Advertisement

The Brahmo Dharma Debate: Part 1

  • Deepa Nag Haksar
Article
  • 23 Downloads

Abstract

From the perspective of philosophy of religion, Part 1 of this essay examines the original vision of the faith ‘Brahmo Dharma’ as ‘Reform Hinduism’, a ‘sect’ within the larger religious tradition as ‘Vedantic monotheism’ founded by Raja Rammohun Roy in 1828—with the nineteenth-century ‘Bengal Renaissance’ in the background. Roy questioned the authority of revelation given in the Brahmanas in the Vedic Scriptures and endeavoured a democratization of the Vedanta, rejecting the caste system as well as idolatry. It charts the transition of the Faith from ‘Reform Hinduism’ to Debendranath Tagore’s Codification given in his book Brahmo Dharma, 1850, interpreting it as an ‘independent religion’, not adhering to the authority of the Vedas including the Vedanta or any other religious scripture. This essay marks the recent legal claim in Supreme Court of the Brahmo Samaj that its Faith ‘Brahmo Dharma’ is non-Hindu, and as an ‘independent religion’, it is deserving of ‘minority’ status. The role of British colonialism pertaining to the legal history of ‘Brahmo Dharma’ is reviewed here to bring forward Brahmo Samaj’s contemporary claim of ‘Brahmo Dharma’ being ‘non-Hindu’. Focusing on ‘religious reform’ as primary to ‘social reform’, in this context, this essay reflects upon the interpretation of the Faith—arguing that ‘reform in religion’ ought to be recognizable in law, not merely customs and rituals, considering ‘the Spirit of the Faith’ which is essentially ‘Upanishad–Vedanta’.

Keywords

Reform Hinduism Brahmo Dharma/Brahmoism Vedantic monotheism Bengal Renaissance Natural theology Minority non-Hindu religion 

References

  1. Banian Trust Deed of Rammohun Roy. (1830). See also Farquhar, J. N. (1915) Modern religious movements in India (p. 29) etc.Google Scholar
  2. Bilimora, P. (1993). ‘Indian ethics’. In Peter, S. (Ed.), A Companion to Ethics. New Jersey: Blackwell (p. 43)Google Scholar
  3. Biswas, D. (1997/2000). The Brahmo Samaj, its history and principles. Also see Indira Devi Choudhurani (Smritisamput Vol I (1997/2000), in Bengali, Rabindra Bhaban, Viswa Bharati, pp. 18–19) for description of Adi Brahmo Dharma and the Tagore family as Pirali Brahmins.Google Scholar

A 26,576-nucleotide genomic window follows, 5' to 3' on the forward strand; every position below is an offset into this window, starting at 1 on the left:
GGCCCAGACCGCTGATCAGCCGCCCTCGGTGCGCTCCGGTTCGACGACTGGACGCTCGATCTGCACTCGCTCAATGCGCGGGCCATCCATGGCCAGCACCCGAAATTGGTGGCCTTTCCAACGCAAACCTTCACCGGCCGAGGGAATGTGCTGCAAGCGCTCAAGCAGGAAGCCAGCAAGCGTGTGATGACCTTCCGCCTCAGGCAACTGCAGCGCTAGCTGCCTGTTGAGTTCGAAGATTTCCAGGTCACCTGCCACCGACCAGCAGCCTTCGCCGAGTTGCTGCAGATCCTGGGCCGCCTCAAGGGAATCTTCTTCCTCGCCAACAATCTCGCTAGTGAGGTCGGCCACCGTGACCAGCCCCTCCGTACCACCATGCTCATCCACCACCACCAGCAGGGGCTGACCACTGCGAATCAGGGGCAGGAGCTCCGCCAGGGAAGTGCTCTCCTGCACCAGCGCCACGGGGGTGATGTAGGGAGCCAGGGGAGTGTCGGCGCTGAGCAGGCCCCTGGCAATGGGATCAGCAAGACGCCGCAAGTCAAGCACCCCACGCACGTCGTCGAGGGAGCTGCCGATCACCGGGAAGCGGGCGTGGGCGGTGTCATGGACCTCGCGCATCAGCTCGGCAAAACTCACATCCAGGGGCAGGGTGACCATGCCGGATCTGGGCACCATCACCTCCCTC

4. Brown, C. M. (2015). ‘The Vedantic Deism of Rammohun Roy’. In Hindu perspectives on evolution: Darwin, dharma and design. Tailor and Francis Group. Hindu Studies Series. Introduction and Chapter 4 (p. 79). New York: Routledge.Google Scholar
  5. Brown, C. Mackenzie. (2015) quoting Hay, Stephen. See Chapter 4.Google Scholar
  6. Chatterjee, M. (1994). Reflections on religious pluralism in the indian context. Journal of Hindu-Christian Studies, 7, 5.CrossRefGoogle Scholar
  7. Dasgupta, S. N. (1922). Volume I A history of Indian Philosophy. Chapter 1, Introductory, Chapter 2, The Vedas, Brahmanas and their Philosophy, Chapter 3. The Earlier Upanisads (700 B.C.–600 B.C.) .Google Scholar
  8. Dasgupta, S. N. (1932). Volume 2, Chapter 11. The Sankara School of Vedanta (Continued).Google Scholar
  9. Datta, D. M. (1960). Six ways of knowing: A critical study of Advaita theory of knowledge. Google Scholar
  10. Daya Krishna (1997). 'The search for moral intelligibility of the universe: The theories of Karma, Rebirth and Purusartha' in Indian Philosophy: A New Approach. Delhi: Sri Satguru Publication, pp. 21.Google Scholar
  11. Dobson, C.S. (1962). The Life and Letters of Rammohun Roy, 3rd Edition, edited by Biswas, D. K., Ganguly, P. C . Calcutta.Google Scholar
  12. Hatcher, B. A. (2007). Bourgois Hinduism, or faith of the modern vedantists: Rare discourses from early colonial Bengal. Oxford: Oxford University Press.Google Scholar
  13. Kopf, D. (1979). The Brahmo Samaj and the shaping of the modern Indian mind. Princeton: Princeton University Press.Google Scholar
  14. Potter, K. (2008). Encyclopedia of Indian Philosophies, Volume III. Delhi: Motilal Banarasidas. p. 16, p. 220.Google Scholar
  15. Privy Council Judgement (1901). Bhagvan Koers and others, verses J C Bose and others, 31 Cal 11, 30 ELR IA 249. See also, Legal status, as quoted in Brahmo Samaj Oficial Website and Sen, Amiya P, Hindu Revivalism in Bengal, opcit pp.Google Scholar
  16. Radhakrishnan, S. (1926). Hindu View of Life.Google Scholar
  17. Radhakrishnan, S. (1937). ‘Mysticism and Hindu Thought’, Sir George Birdwood Memorial Lecture. Reprinted (1937) in Eastern Religions and Western Thought, London. Oxford University Press, Second Edition. p. 100. See also Idealist View of Life where he expresses the same view in slightly different words. ‘Hindu Thought and Mysticism’.Google Scholar
  18. Raychoudhuri, T. (1988). Europe reconsidered: Perceptions of the west in nineteenth century Bengal. New Delhi: Oxford University Press. Chapter ix. See also Choudhury, Amit (2008) Clearing a Space-Reflections on India, Literature and Culture- Peter Lang.Google Scholar
  19. Refer to Supreme Court of India Judgment Report on ‘Brahmo Samaj Education Society Vs...State of West Bengal’. (2016). See about the status of Brahmo Samaj as published in a Bengali daily Newspaper (link): http://www.anandabazar.com/national/supreme-court-asks-centre-whether-brahmism-is-separate-religion-or-not-1.286402. Also refer to the Supreme Court of India Judgement on the case 'Brahmo Samaj Education Society Vs...the State of West Bengal' (2004). and Pai Commission Report on the said Case (2004).